States Try Easing the Burden of Long-Term Care’s High Cost

Some states want to introduce public LTC programs to address the needs of aging populations rein in swelling Medicaid spending.

By Mark Miller

It’s a retirement concern few of us want to face: At some point, four out of 5 older Americans will need help with daily needs like bathing, dressing, using the toilet or preparing meals.

Paying for such long-term care presents retirees with difficult choices. Medicare coverage is very limited. Private long-term care insurance policies are complicated and expensive. Medicaid, which insures low-income people, pays for long-term care only when a patient’s assets have been almost completely spent. And many will rely on family members for help.

In Washington, D.C., policymakers and lawmakers have long agreed on the need for a government-sponsored solution — but not how to pay for it, said Howard Gleckman, senior fellow at the Urban Institute and author of “Caring for Our Parents: Inspiring Stories of Families Seeking New Solutions to America’s Most Urgent Health Crisis.”

“It’s an obvious, pressing problem, and there’s a great deal of interest among politicians in something like a public program, until you start talking to them about paying to make it work,” Gleckman said. “You’re going to have to raise the payroll tax. You can call it a contribution or whatever you want, but politicians look at it and they see a tax increase — and they say forget about it.”

Now, a handful of states are acting on their own. In July, Washington state will start the WA Cares Fund, a public long-term care insurance program. California is considering a similar plan. Minnesota and several other states are studying options.

State-sponsored long-term care insurance programs raise some thorny questions, including rules for mandatory participation, how to make benefits portable when people move, and how to coordinate the public plans with supplemental commercial policies.

But states that are moving forward see their programs as essential to addressing the needs of aging populations and a way to rein in swelling Medicaid spending on long-term care.

“More and more, it’s something that is just overwhelming state budgets,” Gleckman said.

Many Americans will need help

Most people will require some assistance with daily living needs, but the intensity and duration are impossible to predict.

Four out of five 65-year-olds will need some amount of long-term care during their remaining years, according to a study by the Center for Retirement Research at Boston College.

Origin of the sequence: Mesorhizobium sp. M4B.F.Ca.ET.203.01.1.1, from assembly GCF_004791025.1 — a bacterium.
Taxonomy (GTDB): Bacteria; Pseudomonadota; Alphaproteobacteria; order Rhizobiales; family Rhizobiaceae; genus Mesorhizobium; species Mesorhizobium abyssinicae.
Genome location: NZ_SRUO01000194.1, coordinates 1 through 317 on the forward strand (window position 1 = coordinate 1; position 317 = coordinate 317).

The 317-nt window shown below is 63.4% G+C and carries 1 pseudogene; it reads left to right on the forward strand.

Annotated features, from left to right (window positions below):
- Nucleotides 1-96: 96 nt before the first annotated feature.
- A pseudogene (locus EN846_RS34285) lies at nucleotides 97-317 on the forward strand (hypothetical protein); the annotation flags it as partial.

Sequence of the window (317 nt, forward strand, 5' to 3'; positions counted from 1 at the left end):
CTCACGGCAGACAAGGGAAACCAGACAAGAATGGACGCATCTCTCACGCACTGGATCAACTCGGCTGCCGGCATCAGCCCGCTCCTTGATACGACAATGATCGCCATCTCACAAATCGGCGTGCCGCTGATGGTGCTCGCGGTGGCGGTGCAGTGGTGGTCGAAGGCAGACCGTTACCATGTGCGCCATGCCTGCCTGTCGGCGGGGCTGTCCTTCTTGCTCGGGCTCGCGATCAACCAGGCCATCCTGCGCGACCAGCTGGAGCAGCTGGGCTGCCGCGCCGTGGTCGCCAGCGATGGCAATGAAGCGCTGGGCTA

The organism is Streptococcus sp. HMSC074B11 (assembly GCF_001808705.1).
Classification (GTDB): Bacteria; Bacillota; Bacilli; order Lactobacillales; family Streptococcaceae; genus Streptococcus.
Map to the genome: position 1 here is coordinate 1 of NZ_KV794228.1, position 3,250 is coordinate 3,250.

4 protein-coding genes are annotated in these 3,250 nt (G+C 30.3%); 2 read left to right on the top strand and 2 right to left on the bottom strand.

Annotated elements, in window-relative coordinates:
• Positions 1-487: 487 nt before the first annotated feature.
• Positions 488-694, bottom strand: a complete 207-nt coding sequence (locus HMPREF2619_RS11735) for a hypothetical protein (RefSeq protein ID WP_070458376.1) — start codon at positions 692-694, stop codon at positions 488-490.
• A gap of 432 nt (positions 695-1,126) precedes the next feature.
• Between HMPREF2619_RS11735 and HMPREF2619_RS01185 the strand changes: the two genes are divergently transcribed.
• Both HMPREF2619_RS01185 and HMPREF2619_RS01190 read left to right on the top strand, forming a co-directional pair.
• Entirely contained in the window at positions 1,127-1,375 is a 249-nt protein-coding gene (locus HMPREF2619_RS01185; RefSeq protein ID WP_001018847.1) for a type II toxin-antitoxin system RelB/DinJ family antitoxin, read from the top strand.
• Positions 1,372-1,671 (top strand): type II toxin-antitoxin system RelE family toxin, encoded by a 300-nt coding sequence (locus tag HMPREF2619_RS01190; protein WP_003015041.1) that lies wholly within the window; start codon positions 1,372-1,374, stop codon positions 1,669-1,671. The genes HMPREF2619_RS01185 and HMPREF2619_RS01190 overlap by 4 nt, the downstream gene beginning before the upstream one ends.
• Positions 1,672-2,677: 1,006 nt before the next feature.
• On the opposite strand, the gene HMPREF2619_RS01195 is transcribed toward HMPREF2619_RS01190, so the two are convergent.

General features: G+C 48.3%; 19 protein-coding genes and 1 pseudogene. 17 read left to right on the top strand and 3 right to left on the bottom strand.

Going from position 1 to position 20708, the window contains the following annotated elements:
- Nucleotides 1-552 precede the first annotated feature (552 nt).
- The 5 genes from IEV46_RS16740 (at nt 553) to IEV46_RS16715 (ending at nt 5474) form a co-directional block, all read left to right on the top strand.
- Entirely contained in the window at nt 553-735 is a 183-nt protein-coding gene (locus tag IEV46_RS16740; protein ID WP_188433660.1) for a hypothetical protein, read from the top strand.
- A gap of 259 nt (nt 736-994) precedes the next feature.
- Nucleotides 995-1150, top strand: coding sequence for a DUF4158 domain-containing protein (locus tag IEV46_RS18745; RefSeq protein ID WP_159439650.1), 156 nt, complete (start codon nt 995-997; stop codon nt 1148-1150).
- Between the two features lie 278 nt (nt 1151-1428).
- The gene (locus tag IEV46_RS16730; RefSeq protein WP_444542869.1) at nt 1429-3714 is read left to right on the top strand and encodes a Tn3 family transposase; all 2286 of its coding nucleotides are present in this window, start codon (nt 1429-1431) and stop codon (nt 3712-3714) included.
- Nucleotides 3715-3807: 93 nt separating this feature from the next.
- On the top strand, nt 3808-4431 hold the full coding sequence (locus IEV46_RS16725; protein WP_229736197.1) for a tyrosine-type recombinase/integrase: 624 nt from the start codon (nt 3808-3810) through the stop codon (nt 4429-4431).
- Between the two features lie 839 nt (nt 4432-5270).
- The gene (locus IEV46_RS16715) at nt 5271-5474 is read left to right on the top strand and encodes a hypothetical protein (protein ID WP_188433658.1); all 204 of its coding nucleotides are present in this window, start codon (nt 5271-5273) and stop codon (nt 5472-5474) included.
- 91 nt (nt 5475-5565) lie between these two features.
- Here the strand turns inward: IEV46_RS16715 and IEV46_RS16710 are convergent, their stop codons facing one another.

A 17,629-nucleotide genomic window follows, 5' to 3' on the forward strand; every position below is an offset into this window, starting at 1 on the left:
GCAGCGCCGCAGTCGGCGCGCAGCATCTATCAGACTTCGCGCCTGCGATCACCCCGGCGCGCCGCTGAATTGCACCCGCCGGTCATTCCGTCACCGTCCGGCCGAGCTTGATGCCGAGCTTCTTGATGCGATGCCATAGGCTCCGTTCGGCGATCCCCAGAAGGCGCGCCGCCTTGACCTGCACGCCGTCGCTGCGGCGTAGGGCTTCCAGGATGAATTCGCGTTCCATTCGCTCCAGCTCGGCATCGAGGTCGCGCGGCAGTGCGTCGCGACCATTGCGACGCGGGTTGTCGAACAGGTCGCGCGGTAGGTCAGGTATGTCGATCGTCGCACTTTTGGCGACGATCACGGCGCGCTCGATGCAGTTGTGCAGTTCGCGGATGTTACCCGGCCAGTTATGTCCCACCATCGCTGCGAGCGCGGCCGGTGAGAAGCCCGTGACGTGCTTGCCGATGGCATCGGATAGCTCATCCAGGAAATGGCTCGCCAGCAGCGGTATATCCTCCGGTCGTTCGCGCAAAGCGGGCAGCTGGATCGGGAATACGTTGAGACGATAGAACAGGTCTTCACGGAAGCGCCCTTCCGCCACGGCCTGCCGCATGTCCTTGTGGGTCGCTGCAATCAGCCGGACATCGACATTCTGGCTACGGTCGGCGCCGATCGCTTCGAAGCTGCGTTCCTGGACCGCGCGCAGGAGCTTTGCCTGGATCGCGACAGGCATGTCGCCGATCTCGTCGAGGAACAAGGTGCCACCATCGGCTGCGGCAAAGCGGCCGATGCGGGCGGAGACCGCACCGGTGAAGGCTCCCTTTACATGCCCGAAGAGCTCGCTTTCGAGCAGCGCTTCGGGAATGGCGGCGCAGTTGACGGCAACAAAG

The researchers found that one-fifth of retirees will need no support, but about one-quarter will have severe, and expensive, care needs.

“The data does clarify how large the risk is,” said Anqi Chen, research economist and assistant director of savings research at the center. “Some people may be ignoring the fact that they may need care later in life, and that it will require resources either from family or tapping savings.”

Many Americans appear to be in a state of denial about long-term care. A survey by the Associated Press-NORC Center for Public Affairs Research found that 49% of Americans 40 and older expect Medicare to pay for their long-term care. In reality, the program covers only 100 days in a skilled nursing facility after a hospital stay.

The survey also found that 69% of respondents had done little or no planning for long-term care needs — and just 16% were confident that they would have the money to pay for that help.

A major long-term care need can be financially catastrophic. In 2021, the median annual national cost of a private room in a nursing home was $108,405, according to the most recent figures from Genworth, a large long-term care insurance underwriter that publishes an annual survey on the cost of care.

Not all long-term care is provided in nursing facilities. A great deal of it is provided at home, which can bring expenses down significantly. Costs also vary greatly by location. And much of the labor is provided by unpaid family members and friends. AARP estimates that there were 38 million family caregivers in the United States in 2021, providing an estimated $600 billion in uncompensated care.

“For families that don’t have insurance, the question is whether they have the financial resources to purchase care, or are there family caregivers available,” Chen said. “And, is that a reasonable expectation to place on family members?”

Insurance might seem like a sensible way to protect against these unknown risks. But the private long-term care insurance business has floundered over the past decade.

The idea of a public-private solution is not new. A decade ago, Gleckman cofounded the Long-Term Care Financing Collaborative, which brought together policy experts with a wide array of political leanings. The group agreed on a framework that would combine a national universal government program with initiatives aimed at revitalizing the market for private policies.

Washington state’s approach

With no action at the federal level, Washington is moving forward with its own program. Over time, nearly all residents will contribute premiums via a mandatory payroll tax, and the benefit is universal.